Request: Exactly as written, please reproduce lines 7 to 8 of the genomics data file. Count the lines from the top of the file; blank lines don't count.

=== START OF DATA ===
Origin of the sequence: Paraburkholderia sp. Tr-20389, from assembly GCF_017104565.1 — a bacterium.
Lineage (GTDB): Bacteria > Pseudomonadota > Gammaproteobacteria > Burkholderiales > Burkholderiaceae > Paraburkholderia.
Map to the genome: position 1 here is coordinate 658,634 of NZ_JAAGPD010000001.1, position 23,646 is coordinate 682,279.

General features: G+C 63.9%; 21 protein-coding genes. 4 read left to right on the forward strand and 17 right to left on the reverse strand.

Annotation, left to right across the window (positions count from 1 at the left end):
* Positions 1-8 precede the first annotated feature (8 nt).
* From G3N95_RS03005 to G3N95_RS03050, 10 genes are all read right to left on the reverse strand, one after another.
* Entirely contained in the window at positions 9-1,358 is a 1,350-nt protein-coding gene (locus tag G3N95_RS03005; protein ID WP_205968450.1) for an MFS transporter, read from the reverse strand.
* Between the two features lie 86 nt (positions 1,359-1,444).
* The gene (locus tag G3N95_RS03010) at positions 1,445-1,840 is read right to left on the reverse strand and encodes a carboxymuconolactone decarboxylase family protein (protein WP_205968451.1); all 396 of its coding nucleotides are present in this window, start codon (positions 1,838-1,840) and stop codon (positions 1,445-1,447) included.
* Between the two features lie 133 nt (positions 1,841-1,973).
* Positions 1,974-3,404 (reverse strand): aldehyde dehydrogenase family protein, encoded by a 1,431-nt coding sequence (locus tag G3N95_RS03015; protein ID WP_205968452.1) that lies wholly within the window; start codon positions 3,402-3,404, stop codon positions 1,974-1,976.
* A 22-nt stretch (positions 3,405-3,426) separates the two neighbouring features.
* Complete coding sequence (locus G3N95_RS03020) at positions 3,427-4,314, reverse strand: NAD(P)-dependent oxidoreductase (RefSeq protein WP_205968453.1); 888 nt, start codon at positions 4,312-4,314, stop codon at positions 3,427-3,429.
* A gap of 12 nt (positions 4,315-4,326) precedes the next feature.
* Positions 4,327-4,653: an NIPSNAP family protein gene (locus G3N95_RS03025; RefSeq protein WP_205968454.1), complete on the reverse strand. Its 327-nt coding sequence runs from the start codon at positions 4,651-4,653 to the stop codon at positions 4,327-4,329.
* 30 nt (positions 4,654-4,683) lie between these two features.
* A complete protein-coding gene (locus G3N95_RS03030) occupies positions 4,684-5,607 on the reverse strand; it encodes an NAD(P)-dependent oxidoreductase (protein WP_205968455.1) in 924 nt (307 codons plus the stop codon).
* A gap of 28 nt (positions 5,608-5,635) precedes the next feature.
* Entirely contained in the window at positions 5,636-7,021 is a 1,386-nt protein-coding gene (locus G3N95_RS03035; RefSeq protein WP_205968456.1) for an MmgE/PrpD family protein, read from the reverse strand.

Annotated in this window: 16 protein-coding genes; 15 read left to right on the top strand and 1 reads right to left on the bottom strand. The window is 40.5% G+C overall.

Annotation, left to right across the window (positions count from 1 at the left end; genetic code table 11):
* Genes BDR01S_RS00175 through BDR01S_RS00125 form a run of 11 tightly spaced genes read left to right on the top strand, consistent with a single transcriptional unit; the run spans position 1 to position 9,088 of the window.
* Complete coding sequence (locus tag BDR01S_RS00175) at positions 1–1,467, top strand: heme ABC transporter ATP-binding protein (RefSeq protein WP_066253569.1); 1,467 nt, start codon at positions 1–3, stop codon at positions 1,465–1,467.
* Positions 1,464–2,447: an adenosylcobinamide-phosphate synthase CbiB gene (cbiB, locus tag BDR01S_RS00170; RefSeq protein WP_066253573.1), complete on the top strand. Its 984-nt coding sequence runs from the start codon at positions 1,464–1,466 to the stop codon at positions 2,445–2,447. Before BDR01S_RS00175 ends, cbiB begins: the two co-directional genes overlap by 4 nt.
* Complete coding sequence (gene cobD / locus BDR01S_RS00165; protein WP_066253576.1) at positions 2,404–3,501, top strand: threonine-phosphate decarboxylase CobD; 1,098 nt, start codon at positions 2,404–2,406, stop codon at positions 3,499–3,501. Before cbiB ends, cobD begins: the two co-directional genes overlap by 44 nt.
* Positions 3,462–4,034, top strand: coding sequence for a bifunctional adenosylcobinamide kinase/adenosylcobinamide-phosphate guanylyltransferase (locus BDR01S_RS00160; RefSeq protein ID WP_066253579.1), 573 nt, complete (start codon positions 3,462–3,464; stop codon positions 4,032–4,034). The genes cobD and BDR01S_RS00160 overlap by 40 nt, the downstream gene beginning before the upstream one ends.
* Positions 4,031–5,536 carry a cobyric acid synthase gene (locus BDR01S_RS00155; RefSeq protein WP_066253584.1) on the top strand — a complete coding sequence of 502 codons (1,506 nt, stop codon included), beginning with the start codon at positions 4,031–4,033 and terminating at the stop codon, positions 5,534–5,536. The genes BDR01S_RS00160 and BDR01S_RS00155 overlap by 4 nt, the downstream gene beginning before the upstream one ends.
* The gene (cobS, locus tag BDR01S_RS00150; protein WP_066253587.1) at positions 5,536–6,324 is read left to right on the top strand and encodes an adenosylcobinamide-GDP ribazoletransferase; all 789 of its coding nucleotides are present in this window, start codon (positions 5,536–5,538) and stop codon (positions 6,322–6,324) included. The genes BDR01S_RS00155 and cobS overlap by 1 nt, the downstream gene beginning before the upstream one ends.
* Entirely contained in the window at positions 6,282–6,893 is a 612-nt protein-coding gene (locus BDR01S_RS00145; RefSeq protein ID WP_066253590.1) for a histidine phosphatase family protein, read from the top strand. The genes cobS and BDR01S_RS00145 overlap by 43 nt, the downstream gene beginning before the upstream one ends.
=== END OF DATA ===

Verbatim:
* From G3N95_RS03005 to G3N95_RS03050, 10 genes are all read right to left on the reverse strand, one after another.
* Entirely contained in the window at positions 9-1,358 is a 1,350-nt protein-coding gene (locus tag G3N95_RS03005; protein ID WP_205968450.1) for an MFS transporter, read from the reverse strand.